Gluten is a protein fraction present in some grains. One of gluten’s proteins,   gliadin, is responsible for intolerance or sensitivity reactions to grains such as wheat, spelt, rye, triticale, oats, barley and kamut.

One possible explanation for gluten sensitivity is the deficiency of an intestinal enzyme which results in the incomplete breakdown of gliadin, forming toxic peptides (smaller molecules) that accumulate in the gastrointestinal tract and eventually damage intestinal villi – projections in the mucosa – where nutrient absorption normally occurs. Another theory implicates irregular receptors on the surface of intestinal cells, resulting in the abnormal binding of these proteins to the cells and causing the cells’ destruction. Other explanations involve immune defects or viral infections that result in the inactivation of gastrointestinal cells.

Whatever the mechanism of the intestinal cell damage following gluten (gliadin) intolerance, the resulting condition is a primary chronic intestinal malabsorption   that typically involves the part of the small intestine called the duodenum that comes directly off the stomach. This pathological process can be acute, subacute, or insidious. The intolerance usually presents in the first three years of life and may reappear again at any time, however, it may appear for the first time at any age, is never outgrown, and requires a lifetime total avoidance of gluten in order to control the condition. Even a small amount of ingested gluten may create a reaction that can be delayed for 1-2 months.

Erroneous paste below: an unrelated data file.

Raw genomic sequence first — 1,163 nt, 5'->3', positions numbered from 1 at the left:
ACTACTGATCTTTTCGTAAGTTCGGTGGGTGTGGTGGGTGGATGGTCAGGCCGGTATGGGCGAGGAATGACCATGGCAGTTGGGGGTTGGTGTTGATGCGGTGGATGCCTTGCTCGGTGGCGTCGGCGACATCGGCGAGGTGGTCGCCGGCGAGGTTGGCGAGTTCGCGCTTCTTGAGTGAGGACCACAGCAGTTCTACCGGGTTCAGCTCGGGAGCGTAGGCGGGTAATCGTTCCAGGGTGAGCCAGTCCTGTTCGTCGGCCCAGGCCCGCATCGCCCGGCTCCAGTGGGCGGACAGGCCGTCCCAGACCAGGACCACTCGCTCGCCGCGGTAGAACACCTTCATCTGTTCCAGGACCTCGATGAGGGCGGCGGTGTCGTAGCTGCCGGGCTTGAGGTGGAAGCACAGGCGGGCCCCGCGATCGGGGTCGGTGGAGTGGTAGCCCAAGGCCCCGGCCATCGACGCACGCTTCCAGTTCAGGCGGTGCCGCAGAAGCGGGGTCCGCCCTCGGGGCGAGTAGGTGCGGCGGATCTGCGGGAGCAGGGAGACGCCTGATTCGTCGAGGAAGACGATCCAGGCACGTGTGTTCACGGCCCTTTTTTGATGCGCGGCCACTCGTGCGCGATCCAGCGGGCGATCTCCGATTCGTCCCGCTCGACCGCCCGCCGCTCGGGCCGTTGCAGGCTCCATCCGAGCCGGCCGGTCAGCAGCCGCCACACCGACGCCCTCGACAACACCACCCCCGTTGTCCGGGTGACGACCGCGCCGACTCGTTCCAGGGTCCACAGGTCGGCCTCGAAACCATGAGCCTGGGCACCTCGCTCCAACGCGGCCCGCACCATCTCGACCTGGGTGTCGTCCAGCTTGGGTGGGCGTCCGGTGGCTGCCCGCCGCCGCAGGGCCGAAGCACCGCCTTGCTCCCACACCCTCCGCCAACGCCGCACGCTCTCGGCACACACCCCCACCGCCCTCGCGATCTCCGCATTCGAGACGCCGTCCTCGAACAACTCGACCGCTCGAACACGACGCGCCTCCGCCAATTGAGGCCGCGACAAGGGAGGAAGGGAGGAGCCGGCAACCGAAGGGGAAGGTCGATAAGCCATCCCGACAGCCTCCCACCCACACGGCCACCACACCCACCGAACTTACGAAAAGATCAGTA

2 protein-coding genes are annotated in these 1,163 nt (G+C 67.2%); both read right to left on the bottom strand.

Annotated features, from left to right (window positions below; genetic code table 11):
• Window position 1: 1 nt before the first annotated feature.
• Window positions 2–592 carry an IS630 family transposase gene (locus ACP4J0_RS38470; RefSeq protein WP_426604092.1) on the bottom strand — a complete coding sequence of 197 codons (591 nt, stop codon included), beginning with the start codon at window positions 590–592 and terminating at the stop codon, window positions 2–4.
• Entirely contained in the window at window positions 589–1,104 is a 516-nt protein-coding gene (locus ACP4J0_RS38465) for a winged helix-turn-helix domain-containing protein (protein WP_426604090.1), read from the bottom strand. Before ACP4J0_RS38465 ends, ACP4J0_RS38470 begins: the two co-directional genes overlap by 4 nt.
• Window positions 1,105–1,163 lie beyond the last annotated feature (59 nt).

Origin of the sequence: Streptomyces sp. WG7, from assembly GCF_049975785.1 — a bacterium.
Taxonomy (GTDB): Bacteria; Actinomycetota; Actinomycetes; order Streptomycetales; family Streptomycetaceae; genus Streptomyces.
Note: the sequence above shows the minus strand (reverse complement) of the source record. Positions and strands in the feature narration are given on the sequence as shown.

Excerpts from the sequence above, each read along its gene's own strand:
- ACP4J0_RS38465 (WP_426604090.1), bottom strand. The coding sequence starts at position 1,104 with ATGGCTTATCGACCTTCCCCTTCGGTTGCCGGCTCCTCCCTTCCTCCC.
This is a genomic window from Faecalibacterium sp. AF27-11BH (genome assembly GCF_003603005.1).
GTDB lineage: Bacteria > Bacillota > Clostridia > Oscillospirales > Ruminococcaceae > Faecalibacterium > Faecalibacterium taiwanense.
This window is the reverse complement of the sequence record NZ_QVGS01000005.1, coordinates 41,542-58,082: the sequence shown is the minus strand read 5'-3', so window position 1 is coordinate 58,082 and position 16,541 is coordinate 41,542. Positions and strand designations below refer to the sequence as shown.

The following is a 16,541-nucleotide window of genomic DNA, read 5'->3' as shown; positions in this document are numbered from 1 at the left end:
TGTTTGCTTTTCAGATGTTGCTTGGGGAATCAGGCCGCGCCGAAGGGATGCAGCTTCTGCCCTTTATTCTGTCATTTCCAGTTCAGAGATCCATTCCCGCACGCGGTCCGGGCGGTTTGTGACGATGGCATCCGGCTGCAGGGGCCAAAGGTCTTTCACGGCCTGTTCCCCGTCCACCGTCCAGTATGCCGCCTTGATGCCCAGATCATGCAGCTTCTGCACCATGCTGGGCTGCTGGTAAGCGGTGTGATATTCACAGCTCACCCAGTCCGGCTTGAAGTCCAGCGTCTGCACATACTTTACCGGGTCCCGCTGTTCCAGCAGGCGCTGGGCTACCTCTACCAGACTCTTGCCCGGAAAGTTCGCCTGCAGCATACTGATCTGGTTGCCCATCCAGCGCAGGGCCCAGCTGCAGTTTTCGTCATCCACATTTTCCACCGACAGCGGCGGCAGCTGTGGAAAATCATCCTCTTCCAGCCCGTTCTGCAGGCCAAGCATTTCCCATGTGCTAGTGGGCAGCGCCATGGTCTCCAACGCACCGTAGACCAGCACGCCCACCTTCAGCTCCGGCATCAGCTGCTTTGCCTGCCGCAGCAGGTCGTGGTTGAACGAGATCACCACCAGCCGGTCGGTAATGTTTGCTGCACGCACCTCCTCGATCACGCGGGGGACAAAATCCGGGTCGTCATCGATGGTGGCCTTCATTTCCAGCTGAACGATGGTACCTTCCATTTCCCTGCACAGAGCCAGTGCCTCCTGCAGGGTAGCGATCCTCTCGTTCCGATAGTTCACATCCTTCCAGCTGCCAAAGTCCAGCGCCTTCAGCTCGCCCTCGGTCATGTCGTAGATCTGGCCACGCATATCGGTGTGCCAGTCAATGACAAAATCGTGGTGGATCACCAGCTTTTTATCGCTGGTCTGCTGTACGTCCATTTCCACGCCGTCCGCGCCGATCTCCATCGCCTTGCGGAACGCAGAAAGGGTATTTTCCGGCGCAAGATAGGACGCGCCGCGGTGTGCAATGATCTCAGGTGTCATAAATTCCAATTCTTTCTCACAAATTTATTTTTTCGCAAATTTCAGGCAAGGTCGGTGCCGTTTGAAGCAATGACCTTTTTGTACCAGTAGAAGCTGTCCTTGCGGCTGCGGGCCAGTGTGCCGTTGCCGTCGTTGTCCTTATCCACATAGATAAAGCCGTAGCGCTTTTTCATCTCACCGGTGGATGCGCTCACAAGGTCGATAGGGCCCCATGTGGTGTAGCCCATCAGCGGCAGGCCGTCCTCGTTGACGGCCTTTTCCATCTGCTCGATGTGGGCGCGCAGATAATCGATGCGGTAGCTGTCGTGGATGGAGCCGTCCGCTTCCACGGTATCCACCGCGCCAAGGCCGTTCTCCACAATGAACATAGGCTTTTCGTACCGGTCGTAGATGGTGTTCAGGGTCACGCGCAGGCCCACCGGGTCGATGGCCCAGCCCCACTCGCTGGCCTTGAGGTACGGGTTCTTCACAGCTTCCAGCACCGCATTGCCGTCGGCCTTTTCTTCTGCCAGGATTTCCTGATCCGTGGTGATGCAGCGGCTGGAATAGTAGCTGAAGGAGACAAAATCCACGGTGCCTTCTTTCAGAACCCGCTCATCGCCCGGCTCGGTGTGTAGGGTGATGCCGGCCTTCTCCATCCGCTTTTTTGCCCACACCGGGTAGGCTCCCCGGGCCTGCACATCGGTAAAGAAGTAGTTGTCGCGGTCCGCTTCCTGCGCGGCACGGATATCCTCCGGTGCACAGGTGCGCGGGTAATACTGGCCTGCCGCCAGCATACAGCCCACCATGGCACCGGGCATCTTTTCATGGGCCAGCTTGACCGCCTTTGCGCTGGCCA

Many gluten-sensitive individuals are also lactose intolerant. Early intolerance to cow’s milk lactose may increase sensitivity to gluten later in life, and it has been suggested that gluten intolerance can be a sequelae to lactose intolerance.

Classically, gluten-sensitive patients suffer chronic diarrhea or constipation, bloating and cramping. Adults often present with increased appetite, weight loss, weakness and fatigue, though some patients have few, if any, symptoms.

If untreated, this chronic malabsorption can contribute to hypertension, heart irregularities, bone problems, amenorrhea, infertility, spontaneous abortion, diabetes, skin issues, neurological disorders, intestinal ulceration and cancer.

Dietary treatment of gluten intolerance involves the avoidance of gluten. ALETRIS Naturopathic physicians can diagnose and treat gluten sensitivities.